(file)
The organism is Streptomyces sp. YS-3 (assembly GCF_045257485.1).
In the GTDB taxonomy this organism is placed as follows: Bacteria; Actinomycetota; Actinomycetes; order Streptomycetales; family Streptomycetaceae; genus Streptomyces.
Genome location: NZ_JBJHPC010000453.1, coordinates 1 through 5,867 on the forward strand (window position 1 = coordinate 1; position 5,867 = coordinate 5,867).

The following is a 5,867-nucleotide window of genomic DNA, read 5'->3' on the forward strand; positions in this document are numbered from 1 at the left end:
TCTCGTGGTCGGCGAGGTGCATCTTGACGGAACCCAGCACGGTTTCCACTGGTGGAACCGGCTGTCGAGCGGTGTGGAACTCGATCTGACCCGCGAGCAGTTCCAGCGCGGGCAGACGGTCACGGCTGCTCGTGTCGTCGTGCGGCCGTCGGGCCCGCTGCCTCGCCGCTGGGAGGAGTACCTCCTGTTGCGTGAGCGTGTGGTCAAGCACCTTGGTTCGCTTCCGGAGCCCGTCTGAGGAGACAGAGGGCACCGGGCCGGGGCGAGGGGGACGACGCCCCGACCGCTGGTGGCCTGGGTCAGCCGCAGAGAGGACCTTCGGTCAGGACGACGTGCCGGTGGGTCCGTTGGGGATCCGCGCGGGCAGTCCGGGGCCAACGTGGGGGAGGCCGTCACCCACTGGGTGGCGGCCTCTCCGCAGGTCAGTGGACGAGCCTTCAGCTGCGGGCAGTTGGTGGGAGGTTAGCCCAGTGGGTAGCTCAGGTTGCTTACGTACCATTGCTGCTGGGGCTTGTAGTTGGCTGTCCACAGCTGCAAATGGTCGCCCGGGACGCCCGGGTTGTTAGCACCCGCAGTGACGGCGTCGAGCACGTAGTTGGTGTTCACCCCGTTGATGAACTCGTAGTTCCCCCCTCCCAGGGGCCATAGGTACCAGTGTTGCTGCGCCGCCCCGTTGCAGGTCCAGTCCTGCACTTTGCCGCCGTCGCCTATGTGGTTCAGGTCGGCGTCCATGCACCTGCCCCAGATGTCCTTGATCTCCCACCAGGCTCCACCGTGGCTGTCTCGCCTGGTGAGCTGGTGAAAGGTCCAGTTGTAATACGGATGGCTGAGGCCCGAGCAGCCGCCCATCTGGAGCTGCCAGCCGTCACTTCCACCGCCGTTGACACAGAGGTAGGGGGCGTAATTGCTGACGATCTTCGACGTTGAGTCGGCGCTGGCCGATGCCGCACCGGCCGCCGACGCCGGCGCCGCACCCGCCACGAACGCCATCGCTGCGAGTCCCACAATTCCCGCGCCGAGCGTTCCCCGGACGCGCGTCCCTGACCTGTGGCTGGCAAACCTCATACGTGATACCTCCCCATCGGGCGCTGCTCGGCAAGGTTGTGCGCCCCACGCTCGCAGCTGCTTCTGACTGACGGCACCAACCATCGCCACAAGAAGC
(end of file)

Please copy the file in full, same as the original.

The organism is Streptomyces sp. YS-3 (assembly GCF_045257485.1).
In the GTDB taxonomy this organism is placed as follows: Bacteria; Actinomycetota; Actinomycetes; order Streptomycetales; family Streptomycetaceae; genus Streptomyces.
Genome location: NZ_JBJHPC010000453.1, coordinates 1 through 5,867 on the forward strand (window position 1 = coordinate 1; position 5,867 = coordinate 5,867).

The following is a 5,867-nucleotide window of genomic DNA, read 5'->3' on the forward strand; positions in this document are numbered from 1 at the left end:
TCTCGTGGTCGGCGAGGTGCATCTTGACGGAACCCAGCACGGTTTCCACTGGTGGAACCGGCTGTCGAGCGGTGTGGAACTCGATCTGACCCGCGAGCAGTTCCAGCGCGGGCAGACGGTCACGGCTGCTCGTGTCGTCGTGCGGCCGTCGGGCCCGCTGCCTCGCCGCTGGGAGGAGTACCTCCTGTTGCGTGAGCGTGTGGTCAAGCACCTTGGTTCGCTTCCGGAGCCCGTCTGAGGAGACAGAGGGCACCGGGCCGGGGCGAGGGGGACGACGCCCCGACCGCTGGTGGCCTGGGTCAGCCGCAGAGAGGACCTTCGGTCAGGACGACGTGCCGGTGGGTCCGTTGGGGATCCGCGCGGGCAGTCCGGGGCCAACGTGGGGGAGGCCGTCACCCACTGGGTGGCGGCCTCTCCGCAGGTCAGTGGACGAGCCTTCAGCTGCGGGCAGTTGGTGGGAGGTTAGCCCAGTGGGTAGCTCAGGTTGCTTACGTACCATTGCTGCTGGGGCTTGTAGTTGGCTGTCCACAGCTGCAAATGGTCGCCCGGGACGCCCGGGTTGTTAGCACCCGCAGTGACGGCGTCGAGCACGTAGTTGGTGTTCACCCCGTTGATGAACTCGTAGTTCCCCCCTCCCAGGGGCCATAGGTACCAGTGTTGCTGCGCCGCCCCGTTGCAGGTCCAGTCCTGCACTTTGCCGCCGTCGCCTATGTGGTTCAGGTCGGCGTCCATGCACCTGCCCCAGATGTCCTTGATCTCCCACCAGGCTCCACCGTGGCTGTCTCGCCTGGTGAGCTGGTGAAAGGTCCAGTTGTAATACGGATGGCTGAGGCCCGAGCAGCCGCCCATCTGGAGCTGCCAGCCGTCACTTCCACCGCCGTTGACACAGAGGTAGGGGGCGTAATTGCTGACGATCTTCGACGTTGAGTCGGCGCTGGCCGATGCCGCACCGGCCGCCGACGCCGGCGCCGCACCCGCCACGAACGCCATCGCTGCGAGTCCCACAATTCCCGCGCCGAGCGTTCCCCGGACGCGCGTCCCTGACCTGTGGCTGGCAAACCTCATACGTGATACCTCCCCATCGGGCGCTGCTCGGCAAGGTTGTGCGCCCCACGCTCGCAGCTGCTTCTGACTGACGGCACCAACCATCGCCACAAGAAGC